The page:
That revolves around the real-life incidents that took place in the Algiers Motel where a number of black men ended up shot to death. Using both documented facts and some speculation based on eyewitness accounts, interviews and such, Bigelow goes from a city wide event and related broad strokes down to pretty much just one locale (the motel) and the horrors that occurred within that.
And I use the word "horrors" on purpose as the movie essentially boils down to that sort of genre where a number of characters (various black men played by the likes of Algee Smith, Jacob Latimore and Anthony Mackie and two white women played by Kaitlyn Dever and Hannah Murray) find themselves being terrorized by some racists after a stupid bit of firing a starter pistol has the men with real guns thinking they're dealing with a sniper. But they're not just any racists, as the situation is worsened by the fact that the three men at the heart of the victims' shared nightmare are all white cops (played by Will Poulter, Ben O'Toole and Jack Reynor).
While certain viewers enjoy horror films and all of the related material that comes with them, I'm not certain any will have the same sort of visceral response here. That's because 1) the usual genre tropes are not present, 2) the parallels to present day, white cop on black people violence clearly can't be missed and 3) many watching this will feel uncomfortable (and rightly so) rather than entertained as they usually are with more typical horror flicks.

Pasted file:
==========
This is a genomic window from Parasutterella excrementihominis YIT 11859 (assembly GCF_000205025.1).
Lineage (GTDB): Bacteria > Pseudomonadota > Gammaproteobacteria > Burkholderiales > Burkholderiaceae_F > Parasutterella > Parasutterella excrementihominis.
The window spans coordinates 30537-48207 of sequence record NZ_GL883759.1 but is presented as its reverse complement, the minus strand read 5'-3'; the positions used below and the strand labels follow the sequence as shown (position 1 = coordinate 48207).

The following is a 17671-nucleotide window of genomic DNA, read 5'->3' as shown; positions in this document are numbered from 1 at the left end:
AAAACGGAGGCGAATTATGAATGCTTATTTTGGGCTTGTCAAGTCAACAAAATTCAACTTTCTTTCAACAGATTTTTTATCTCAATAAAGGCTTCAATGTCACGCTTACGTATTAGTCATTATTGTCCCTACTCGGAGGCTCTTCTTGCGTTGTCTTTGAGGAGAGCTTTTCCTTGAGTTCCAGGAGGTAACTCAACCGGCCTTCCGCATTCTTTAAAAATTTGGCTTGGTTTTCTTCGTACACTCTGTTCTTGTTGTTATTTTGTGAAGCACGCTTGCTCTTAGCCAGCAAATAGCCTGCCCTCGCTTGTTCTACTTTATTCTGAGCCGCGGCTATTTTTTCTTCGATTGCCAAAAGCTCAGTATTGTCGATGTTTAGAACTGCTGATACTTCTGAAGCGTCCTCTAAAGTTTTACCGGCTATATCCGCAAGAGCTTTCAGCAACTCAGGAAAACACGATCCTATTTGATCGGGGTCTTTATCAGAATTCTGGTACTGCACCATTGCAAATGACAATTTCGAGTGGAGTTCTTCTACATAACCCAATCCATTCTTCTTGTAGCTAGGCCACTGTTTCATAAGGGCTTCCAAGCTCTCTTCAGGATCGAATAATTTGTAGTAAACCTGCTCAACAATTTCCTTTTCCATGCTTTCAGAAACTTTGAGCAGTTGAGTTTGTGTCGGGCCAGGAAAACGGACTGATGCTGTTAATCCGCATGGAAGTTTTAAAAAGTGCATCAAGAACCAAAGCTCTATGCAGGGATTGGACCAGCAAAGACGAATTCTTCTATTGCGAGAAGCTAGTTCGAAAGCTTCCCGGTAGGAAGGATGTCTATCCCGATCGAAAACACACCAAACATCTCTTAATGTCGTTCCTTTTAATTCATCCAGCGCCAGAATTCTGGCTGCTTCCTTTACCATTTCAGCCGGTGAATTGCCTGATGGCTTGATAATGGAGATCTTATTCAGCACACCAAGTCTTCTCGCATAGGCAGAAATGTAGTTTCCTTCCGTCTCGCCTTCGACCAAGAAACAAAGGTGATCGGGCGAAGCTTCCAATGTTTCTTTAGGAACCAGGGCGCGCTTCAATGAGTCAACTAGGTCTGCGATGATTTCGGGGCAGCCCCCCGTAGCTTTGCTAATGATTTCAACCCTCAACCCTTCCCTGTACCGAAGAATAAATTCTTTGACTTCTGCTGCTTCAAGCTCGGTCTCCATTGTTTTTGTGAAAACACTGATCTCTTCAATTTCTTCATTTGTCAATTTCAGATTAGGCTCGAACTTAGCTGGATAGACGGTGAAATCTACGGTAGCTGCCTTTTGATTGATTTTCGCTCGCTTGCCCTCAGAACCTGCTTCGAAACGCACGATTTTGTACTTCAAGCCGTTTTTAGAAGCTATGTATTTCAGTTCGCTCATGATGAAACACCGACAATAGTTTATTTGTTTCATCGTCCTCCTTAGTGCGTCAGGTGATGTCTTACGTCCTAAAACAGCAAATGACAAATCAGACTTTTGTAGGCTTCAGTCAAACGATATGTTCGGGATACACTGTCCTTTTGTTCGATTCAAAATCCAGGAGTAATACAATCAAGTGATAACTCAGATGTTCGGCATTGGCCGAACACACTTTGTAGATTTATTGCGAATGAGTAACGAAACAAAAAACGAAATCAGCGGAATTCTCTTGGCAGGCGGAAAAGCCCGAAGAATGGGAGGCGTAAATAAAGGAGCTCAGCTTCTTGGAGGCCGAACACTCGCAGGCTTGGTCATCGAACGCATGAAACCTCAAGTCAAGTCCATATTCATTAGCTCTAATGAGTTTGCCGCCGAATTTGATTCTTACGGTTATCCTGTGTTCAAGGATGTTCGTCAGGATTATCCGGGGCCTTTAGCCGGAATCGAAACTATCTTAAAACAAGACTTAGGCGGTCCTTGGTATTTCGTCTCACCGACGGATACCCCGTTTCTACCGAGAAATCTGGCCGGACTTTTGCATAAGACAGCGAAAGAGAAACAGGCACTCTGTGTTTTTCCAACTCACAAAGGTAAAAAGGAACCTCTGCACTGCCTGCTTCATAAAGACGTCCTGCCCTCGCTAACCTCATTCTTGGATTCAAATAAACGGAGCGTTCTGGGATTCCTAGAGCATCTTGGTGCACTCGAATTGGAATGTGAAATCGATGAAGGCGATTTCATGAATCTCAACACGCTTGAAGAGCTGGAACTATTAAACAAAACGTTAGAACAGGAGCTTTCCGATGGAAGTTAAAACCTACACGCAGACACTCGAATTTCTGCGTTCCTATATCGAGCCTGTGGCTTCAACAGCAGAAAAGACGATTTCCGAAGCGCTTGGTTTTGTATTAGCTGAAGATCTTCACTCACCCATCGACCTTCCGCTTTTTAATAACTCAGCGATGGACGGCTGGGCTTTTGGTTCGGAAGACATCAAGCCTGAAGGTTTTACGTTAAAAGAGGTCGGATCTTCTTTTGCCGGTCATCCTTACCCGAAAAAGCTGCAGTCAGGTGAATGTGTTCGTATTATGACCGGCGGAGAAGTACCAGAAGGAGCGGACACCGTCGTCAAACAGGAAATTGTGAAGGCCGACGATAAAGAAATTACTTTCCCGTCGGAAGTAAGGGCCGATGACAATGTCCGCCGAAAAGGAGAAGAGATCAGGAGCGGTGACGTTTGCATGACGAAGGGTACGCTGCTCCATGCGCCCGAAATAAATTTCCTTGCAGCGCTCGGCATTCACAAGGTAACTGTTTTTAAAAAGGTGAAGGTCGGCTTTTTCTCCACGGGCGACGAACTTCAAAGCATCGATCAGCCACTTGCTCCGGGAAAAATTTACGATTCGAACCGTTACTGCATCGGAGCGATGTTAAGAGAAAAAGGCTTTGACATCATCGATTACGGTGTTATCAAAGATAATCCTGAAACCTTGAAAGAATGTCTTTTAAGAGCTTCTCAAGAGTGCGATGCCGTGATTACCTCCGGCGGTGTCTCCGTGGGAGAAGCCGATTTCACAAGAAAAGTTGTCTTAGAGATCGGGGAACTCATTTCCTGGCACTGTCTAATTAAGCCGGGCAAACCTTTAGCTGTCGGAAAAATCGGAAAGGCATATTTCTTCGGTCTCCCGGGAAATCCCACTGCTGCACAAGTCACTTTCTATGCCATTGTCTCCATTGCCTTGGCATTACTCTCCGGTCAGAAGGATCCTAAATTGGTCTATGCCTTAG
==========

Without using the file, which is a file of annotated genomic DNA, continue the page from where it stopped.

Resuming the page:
That last element certainly seems to be Bigelow and company's goal and they accomplish it and then some, even if we've seen similar sorts of behavior in past racism-fueled movie offerings. Viewers will feel as helpless as the victims, knowing there likely isn't going to be some sort of third act victim heroics or comeuppance.
And we're given a boots on the ground representative for that in the black security guard character played by John Boyega. Wanting to keep the piece however he can but fully realizing that will result in some black folks viewing him as an "Uncle Tom" type and knowing the white cops have given him some leash and thus freedom from the terror but could yank that back in full revocation at any moment, he's something of an authority figure with no power in the situation in which he finds himself.
Bigelow and Boal then continue the horrors, albeit of a different kind when the film segues from the uncertainty of potential violence to the certainty of the black folks being railroaded by a rigged system. Most of that takes place in a courtroom where the lawyer for the defense (John Krasinski) only further proves that being black back in mid 20th century America clearly wasn't a walk in the park or a just experience. While still infuriating (especially with obvious parallels to contemporary events), that's also the sort of material we've seen before and like the broadly painted first act, it pales in comparison to the powerhouse second section where the main action and story percolate.
Because of those issues, I found this to be one of Bigelow's weaker offerings out of her past films. That doesn't mean it's bad, mind you, but I just never felt as affected by the horrors as I felt I should and could have. And much of that stems from the fact that I didn't feel that connected to the characters beyond the visceral, default response to their situation.
And while the film is timely in showing how things have and haven't changed in terms of race relations between the police and black citizens, its uneven approach over its three acts means it's not as powerful as it might have been. "Detroit" rates as a 6 out of 10.
Reviewed July 26, 2017 / Posted August 4, 2017